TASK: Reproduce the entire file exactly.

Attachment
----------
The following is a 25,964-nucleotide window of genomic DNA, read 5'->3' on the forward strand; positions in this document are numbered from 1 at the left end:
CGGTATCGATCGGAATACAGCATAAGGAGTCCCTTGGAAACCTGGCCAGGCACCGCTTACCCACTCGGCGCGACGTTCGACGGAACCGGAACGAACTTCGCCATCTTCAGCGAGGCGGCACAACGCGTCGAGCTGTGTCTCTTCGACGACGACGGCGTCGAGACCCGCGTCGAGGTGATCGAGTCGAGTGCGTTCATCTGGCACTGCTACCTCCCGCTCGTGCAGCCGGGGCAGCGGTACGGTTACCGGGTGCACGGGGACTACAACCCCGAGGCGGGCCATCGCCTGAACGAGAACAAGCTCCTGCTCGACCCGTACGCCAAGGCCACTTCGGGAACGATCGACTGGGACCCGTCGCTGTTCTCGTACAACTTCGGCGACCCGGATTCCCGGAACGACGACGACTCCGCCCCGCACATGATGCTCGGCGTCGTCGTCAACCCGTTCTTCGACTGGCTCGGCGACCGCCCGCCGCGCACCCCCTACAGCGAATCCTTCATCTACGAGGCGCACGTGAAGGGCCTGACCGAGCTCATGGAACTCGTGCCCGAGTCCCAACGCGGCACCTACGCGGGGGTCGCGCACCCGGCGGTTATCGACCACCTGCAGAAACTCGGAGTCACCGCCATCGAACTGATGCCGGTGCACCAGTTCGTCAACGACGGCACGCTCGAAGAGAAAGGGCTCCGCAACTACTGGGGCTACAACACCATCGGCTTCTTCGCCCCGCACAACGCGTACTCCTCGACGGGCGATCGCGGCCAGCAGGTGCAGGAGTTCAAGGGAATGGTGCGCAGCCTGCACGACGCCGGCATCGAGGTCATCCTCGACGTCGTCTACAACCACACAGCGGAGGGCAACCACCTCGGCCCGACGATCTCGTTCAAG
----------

The following is a 25,964-nucleotide window of genomic DNA, read 5'->3' on the forward strand; positions in this document are numbered from 1 at the left end:
CGGTATCGATCGGAATACAGCATAAGGAGTCCCTTGGAAACCTGGCCAGGCACCGCTTACCCACTCGGCGCGACGTTCGACGGAACCGGAACGAACTTCGCCATCTTCAGCGAGGCGGCACAACGCGTCGAGCTGTGTCTCTTCGACGACGACGGCGTCGAGACCCGCGTCGAGGTGATCGAGTCGAGTGCGTTCATCTGGCACTGCTACCTCCCGCTCGTGCAGCCGGGGCAGCGGTACGGTTACCGGGTGCACGGGGACTACAACCCCGAGGCGGGCCATCGCCTGAACGAGAACAAGCTCCTGCTCGACCCGTACGCCAAGGCCACTTCGGGAACGATCGACTGGGACCCGTCGCTGTTCTCGTACAACTTCGGCGACCCGGATTCCCGGAACGACGACGACTCCGCCCCGCACATGATGCTCGGCGTCGTCGTCAACCCGTTCTTCGACTGGCTCGGCGACCGCCCGCCGCGCACCCCCTACAGCGAATCCTTCATCTACGAGGCGCACGTGAAGGGCCTGACCGAGCTCATGGAACTCGTGCCCGAGTCCCAACGCGGCACCTACGCGGGGGTCGCGCACCCGGCGGTTATCGACCACCTGCAGAAACTCGGAGTCACCGCCATCGAACTGATGCCGGTGCACCAGTTCGTCAACGACGGCACGCTCGAAGAGAAAGGGCTCCGCAACTACTGGGGCTACAACACCATCGGCTTCTTCGCCCCGCACAACGCGTACTCCTCGACGGGCGATCGCGGCCAGCAGGTGCAGGAGTTCAAGGGAATGGTGCGCAGCCTGCACGACGCCGGCATCGAGGTCATCCTCGACGTCGTCTACAACCACACAGCGGAGGGCAACCACCTCGGCCCGACGATCTCGTTCAAG